APPEAL from the Circuit Court of Cook County; the Hon. HAROLD
L. MADSEN, Judge, presiding.
MR. JUSTICE STAMOS DELIVERED THE OPINION OF THE COURT:
Plaintiff, Catherine Cook Anagnost, brought this libel action against defendant, the Chicago Bar Association, seeking injunctive relief from and damages for an allegedly defamatory statement contained in defendant's evaluation of plaintiff as a candidate for judge of the circuit court of Cook County in the November 1974 election. The statement read: "The nature of her practice has not furnished the breadth of experience necessary to qualify her for the office of Judge of the Circuit Court."
Defendant filed an answer to the complaint; defendant's subsequent motion to withdraw its answer and file a motion to strike was denied. After the trial court denied plaintiff's request for injunctive relief, the cause proceeded to a bench trial on plaintiff's claim for damages. At the close of plaintiff's evidence, the court entered judgment for defendant on the twin grounds that plaintiff had failed to prove malice on the part of defendant or to make out a prima facie case of libel. Following denial of her post-trial motion, plaintiff has appealed, contending that the trial court's conclusions are manifestly erroneous and that the court erred in refusing to admit certain evidence pertaining to defendant's evaluation of other judicial candidates as qualified.
The facts, as established by the pleadings and the testimony at trial, are not in dispute. Generally judges of the circuit court of Cook County are elected by the public following the selection of party candidates in primary elections. Recognizing the responsibility of the legal profession to ensure that qualified judges are elected, defendant has undertaken to make recommendations to the public as to whether a particular candidate is qualified. This case involves defendant's evaluation procedures as they existed in 1974, the year plaintiff was selected by her party to be a candidate for circuit court judge.
Defendant's evaluation procedures in 1974 consisted of several phases: a screening process, by defendant's committee on candidates; communication of the results of the screening in a report from defendant's board of managers to defendant's membership; participation by the membership in a "bar primary"; and announcement of the outcome of the balloting to the public. Because the statement complained of by plaintiff appeared in the report to the membership, the major part of the testimony at trial focused on the steps in the process up to that point. Defendant's committee on candidates would send questionnaires to the winners of the primary elections. Upon receipt of the completed questionnaires, a committee member was designated to investigate each candidate. The committee member would typically read the questionnaire, contact the persons listed as references and as adverse counsel in cases recently handled by the candidate, and read the opinions in matters handled on appeal by the candidate. The committee member prepared a summary containing a brief biography of the candidate and the results of the investigation, which would be made available to committee members immediately prior to the candidate's interview with the committee. Following the interview, the committee members would cast ballots reading simply "qualified" or "not qualified."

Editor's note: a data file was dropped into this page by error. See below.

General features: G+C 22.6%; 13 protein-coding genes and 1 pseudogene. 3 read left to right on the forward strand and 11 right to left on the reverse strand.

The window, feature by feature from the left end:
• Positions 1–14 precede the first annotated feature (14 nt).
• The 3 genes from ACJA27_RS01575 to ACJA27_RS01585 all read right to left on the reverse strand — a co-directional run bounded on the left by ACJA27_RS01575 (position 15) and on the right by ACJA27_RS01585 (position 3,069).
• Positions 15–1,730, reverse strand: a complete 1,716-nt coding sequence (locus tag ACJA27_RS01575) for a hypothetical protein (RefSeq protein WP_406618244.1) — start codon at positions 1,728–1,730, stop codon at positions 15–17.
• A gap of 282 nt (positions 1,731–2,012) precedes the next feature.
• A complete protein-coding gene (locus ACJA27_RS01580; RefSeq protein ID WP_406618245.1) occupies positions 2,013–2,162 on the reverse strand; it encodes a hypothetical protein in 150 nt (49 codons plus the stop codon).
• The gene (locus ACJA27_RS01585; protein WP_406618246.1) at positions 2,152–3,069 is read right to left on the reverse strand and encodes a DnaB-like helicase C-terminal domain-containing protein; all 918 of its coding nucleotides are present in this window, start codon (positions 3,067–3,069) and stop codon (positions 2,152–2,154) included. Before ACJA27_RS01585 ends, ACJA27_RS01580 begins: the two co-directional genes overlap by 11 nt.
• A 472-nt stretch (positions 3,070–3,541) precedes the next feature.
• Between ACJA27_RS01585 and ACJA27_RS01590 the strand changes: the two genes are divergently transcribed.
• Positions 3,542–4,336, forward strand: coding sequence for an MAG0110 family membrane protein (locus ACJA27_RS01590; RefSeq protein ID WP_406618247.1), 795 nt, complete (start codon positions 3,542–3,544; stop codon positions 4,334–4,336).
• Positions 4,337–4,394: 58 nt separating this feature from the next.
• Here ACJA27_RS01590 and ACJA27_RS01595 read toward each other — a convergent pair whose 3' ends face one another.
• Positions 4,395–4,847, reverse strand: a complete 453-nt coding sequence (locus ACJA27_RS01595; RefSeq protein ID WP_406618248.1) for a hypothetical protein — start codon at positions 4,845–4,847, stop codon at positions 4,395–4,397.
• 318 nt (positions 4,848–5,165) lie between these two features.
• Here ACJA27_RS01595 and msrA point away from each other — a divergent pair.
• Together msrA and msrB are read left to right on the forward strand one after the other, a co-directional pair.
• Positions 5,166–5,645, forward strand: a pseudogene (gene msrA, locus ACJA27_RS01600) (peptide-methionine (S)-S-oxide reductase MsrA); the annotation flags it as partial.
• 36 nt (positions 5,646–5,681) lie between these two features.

A member of defendant's board of managers would attend each committee hearing and report the results of the hearing to the board, typically summarizing the committee member's investigation, the result of the balloting, and his own impression of the reason for the result. The board would vote to accept, modify, or reject the committee's finding and would communicate its decision to a subcommittee of the committee on candidates, the members of which may or may not have been present at the committee hearing on the candidate. Their function was to prepare a sketch of the candidate for inclusion in the report to the membership.
The first paragraph of the sketch contained a summary of the candidate's background, while the second related to the candidate's qualifications. The language of this second paragraph was "stock" or "standard" language, the particular language used being determined wholly by the committee and the board's finding of "qualified" or "not qualified" and by the age of the candidate. Thus, as to the 43 candidates found qualified, the second paragraph of their biographical sketch uniformly read: "On the basis of his [or her] character, experience and ability, he [or she] is qualified for the office of Judge of the Circuit [or Appellate] Court." As to the 13 candidates found not qualified, the two youngest were described as "not qualified for the office of Judge of the Circuit Court by reason of lack of experience." Each of the other 11 candidates found not qualified, including plaintiff, was described in these terms: "The nature of his [or her] practice has not furnished the breadth of experience necessary to qualify him [or her] for the office of Judge of the Circuit Court." Defendant's representatives testified that the language of this last paragraph was chosen for two reasons: first, because it seemed as inoffensive a way as possible to communicate a finding of "unqualified"; and second, because it was broad enough to embrace many factors, including the actual nature of the candidate's practice and experience as well as the candidate's legal knowledge, temperament, and possible judicial temperament, and thus could be used for virtually all candidates not recommended.